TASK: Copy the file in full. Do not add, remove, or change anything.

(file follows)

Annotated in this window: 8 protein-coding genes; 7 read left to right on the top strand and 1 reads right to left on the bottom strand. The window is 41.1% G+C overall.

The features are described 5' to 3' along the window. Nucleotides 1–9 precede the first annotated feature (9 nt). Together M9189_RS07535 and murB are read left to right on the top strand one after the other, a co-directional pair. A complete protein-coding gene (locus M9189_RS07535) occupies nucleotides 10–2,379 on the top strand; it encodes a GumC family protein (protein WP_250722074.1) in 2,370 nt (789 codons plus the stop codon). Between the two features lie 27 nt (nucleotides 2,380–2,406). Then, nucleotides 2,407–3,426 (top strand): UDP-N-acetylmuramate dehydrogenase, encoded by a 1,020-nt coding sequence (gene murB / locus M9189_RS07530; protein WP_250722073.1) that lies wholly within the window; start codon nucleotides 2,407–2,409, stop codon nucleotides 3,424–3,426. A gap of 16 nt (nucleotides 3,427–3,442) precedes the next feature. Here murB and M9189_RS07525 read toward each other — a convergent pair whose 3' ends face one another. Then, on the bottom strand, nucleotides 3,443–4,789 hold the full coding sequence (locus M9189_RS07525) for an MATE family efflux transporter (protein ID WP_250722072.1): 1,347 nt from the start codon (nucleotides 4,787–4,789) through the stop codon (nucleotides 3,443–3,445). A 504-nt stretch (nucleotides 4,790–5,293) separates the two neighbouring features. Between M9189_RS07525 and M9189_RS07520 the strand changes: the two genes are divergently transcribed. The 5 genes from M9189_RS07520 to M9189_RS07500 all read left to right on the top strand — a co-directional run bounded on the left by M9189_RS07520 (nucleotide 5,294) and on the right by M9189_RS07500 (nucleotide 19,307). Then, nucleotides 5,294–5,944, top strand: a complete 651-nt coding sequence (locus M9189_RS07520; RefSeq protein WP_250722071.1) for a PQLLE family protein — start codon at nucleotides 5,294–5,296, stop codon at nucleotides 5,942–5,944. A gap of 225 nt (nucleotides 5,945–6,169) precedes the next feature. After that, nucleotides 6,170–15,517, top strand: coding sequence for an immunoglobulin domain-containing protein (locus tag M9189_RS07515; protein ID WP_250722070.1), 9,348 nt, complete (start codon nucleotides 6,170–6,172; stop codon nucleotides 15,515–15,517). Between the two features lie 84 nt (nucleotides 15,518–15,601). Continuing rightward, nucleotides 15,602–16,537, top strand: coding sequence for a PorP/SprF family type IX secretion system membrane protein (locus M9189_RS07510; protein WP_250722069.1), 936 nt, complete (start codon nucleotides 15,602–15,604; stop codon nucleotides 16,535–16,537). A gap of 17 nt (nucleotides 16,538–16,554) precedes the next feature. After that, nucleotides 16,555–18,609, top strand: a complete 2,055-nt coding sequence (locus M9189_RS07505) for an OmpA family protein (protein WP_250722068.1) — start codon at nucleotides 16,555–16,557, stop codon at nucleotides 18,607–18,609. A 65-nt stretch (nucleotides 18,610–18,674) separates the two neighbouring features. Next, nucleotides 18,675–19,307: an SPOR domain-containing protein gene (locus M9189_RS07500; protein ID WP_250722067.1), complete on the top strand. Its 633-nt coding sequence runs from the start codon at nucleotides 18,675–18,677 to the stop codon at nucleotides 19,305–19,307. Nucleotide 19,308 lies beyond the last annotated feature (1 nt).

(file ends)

Annotated in this window: 8 protein-coding genes; 7 read left to right on the top strand and 1 reads right to left on the bottom strand. The window is 41.1% G+C overall.

The features are described 5' to 3' along the window. Nucleotides 1–9 precede the first annotated feature (9 nt). Together M9189_RS07535 and murB are read left to right on the top strand one after the other, a co-directional pair. A complete protein-coding gene (locus M9189_RS07535) occupies nucleotides 10–2,379 on the top strand; it encodes a GumC family protein (protein WP_250722074.1) in 2,370 nt (789 codons plus the stop codon). Between the two features lie 27 nt (nucleotides 2,380–2,406). Then, nucleotides 2,407–3,426 (top strand): UDP-N-acetylmuramate dehydrogenase, encoded by a 1,020-nt coding sequence (gene murB / locus M9189_RS07530; protein WP_250722073.1) that lies wholly within the window; start codon nucleotides 2,407–2,409, stop codon nucleotides 3,424–3,426. A gap of 16 nt (nucleotides 3,427–3,442) precedes the next feature. Here murB and M9189_RS07525 read toward each other — a convergent pair whose 3' ends face one another. Then, on the bottom strand, nucleotides 3,443–4,789 hold the full coding sequence (locus M9189_RS07525) for an MATE family efflux transporter (protein ID WP_250722072.1): 1,347 nt from the start codon (nucleotides 4,787–4,789) through the stop codon (nucleotides 3,443–3,445). A 504-nt stretch (nucleotides 4,790–5,293) separates the two neighbouring features. Between M9189_RS07525 and M9189_RS07520 the strand changes: the two genes are divergently transcribed. The 5 genes from M9189_RS07520 to M9189_RS07500 all read left to right on the top strand — a co-directional run bounded on the left by M9189_RS07520 (nucleotide 5,294) and on the right by M9189_RS07500 (nucleotide 19,307). Then, nucleotides 5,294–5,944, top strand: a complete 651-nt coding sequence (locus M9189_RS07520; RefSeq protein WP_250722071.1) for a PQLLE family protein — start codon at nucleotides 5,294–5,296, stop codon at nucleotides 5,942–5,944. A gap of 225 nt (nucleotides 5,945–6,169) precedes the next feature. After that, nucleotides 6,170–15,517, top strand: coding sequence for an immunoglobulin domain-containing protein (locus tag M9189_RS07515; protein ID WP_250722070.1), 9,348 nt, complete (start codon nucleotides 6,170–6,172; stop codon nucleotides 15,515–15,517). Between the two features lie 84 nt (nucleotides 15,518–15,601). Continuing rightward, nucleotides 15,602–16,537, top strand: coding sequence for a PorP/SprF family type IX secretion system membrane protein (locus M9189_RS07510; protein WP_250722069.1), 936 nt, complete (start codon nucleotides 15,602–15,604; stop codon nucleotides 16,535–16,537). A gap of 17 nt (nucleotides 16,538–16,554) precedes the next feature. After that, nucleotides 16,555–18,609, top strand: a complete 2,055-nt coding sequence (locus M9189_RS07505) for an OmpA family protein (protein WP_250722068.1) — start codon at nucleotides 16,555–16,557, stop codon at nucleotides 18,607–18,609. A 65-nt stretch (nucleotides 18,610–18,674) separates the two neighbouring features. Next, nucleotides 18,675–19,307: an SPOR domain-containing protein gene (locus M9189_RS07500; protein ID WP_250722067.1), complete on the top strand. Its 633-nt coding sequence runs from the start codon at nucleotides 18,675–18,677 to the stop codon at nucleotides 19,305–19,307. Nucleotide 19,308 lies beyond the last annotated feature (1 nt).